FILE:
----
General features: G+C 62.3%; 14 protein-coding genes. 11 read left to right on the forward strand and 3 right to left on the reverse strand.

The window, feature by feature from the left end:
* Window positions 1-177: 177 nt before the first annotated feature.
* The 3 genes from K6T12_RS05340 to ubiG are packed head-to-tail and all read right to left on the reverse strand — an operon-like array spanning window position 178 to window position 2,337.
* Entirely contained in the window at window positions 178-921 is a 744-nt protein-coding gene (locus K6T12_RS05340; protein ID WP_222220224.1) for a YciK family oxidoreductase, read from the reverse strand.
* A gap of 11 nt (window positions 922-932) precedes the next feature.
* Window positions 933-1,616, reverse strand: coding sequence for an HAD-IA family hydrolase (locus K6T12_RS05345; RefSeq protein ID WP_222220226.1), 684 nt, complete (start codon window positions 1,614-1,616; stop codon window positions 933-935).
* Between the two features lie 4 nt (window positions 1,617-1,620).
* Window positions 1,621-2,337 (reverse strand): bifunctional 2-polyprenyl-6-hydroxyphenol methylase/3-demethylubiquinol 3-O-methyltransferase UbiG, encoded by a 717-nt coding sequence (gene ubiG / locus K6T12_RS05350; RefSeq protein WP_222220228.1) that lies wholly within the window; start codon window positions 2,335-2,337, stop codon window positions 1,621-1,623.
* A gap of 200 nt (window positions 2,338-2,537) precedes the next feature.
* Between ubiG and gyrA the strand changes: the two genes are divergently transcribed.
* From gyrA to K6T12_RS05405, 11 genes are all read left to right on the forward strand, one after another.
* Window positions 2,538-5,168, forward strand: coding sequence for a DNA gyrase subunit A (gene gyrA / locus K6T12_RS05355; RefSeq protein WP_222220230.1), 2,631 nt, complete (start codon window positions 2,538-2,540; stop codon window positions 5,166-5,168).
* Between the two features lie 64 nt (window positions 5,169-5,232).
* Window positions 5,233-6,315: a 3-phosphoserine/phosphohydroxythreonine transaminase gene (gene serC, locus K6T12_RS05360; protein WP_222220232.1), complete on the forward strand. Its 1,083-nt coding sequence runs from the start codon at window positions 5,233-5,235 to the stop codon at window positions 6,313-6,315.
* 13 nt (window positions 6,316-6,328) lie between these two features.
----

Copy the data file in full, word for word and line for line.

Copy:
General features: G+C 62.3%; 14 protein-coding genes. 11 read left to right on the forward strand and 3 right to left on the reverse strand.

The window, feature by feature from the left end:
* Window positions 1-177: 177 nt before the first annotated feature.
* The 3 genes from K6T12_RS05340 to ubiG are packed head-to-tail and all read right to left on the reverse strand — an operon-like array spanning window position 178 to window position 2,337.
* Entirely contained in the window at window positions 178-921 is a 744-nt protein-coding gene (locus K6T12_RS05340; protein ID WP_222220224.1) for a YciK family oxidoreductase, read from the reverse strand.
* A gap of 11 nt (window positions 922-932) precedes the next feature.
* Window positions 933-1,616, reverse strand: coding sequence for an HAD-IA family hydrolase (locus K6T12_RS05345; RefSeq protein ID WP_222220226.1), 684 nt, complete (start codon window positions 1,614-1,616; stop codon window positions 933-935).
* Between the two features lie 4 nt (window positions 1,617-1,620).
* Window positions 1,621-2,337 (reverse strand): bifunctional 2-polyprenyl-6-hydroxyphenol methylase/3-demethylubiquinol 3-O-methyltransferase UbiG, encoded by a 717-nt coding sequence (gene ubiG / locus K6T12_RS05350; RefSeq protein WP_222220228.1) that lies wholly within the window; start codon window positions 2,335-2,337, stop codon window positions 1,621-1,623.
* A gap of 200 nt (window positions 2,338-2,537) precedes the next feature.
* Between ubiG and gyrA the strand changes: the two genes are divergently transcribed.
* From gyrA to K6T12_RS05405, 11 genes are all read left to right on the forward strand, one after another.
* Window positions 2,538-5,168, forward strand: coding sequence for a DNA gyrase subunit A (gene gyrA / locus K6T12_RS05355; RefSeq protein WP_222220230.1), 2,631 nt, complete (start codon window positions 2,538-2,540; stop codon window positions 5,166-5,168).
* Between the two features lie 64 nt (window positions 5,169-5,232).
* Window positions 5,233-6,315: a 3-phosphoserine/phosphohydroxythreonine transaminase gene (gene serC, locus K6T12_RS05360; protein WP_222220232.1), complete on the forward strand. Its 1,083-nt coding sequence runs from the start codon at window positions 5,233-5,235 to the stop codon at window positions 6,313-6,315.
* 13 nt (window positions 6,316-6,328) lie between these two features.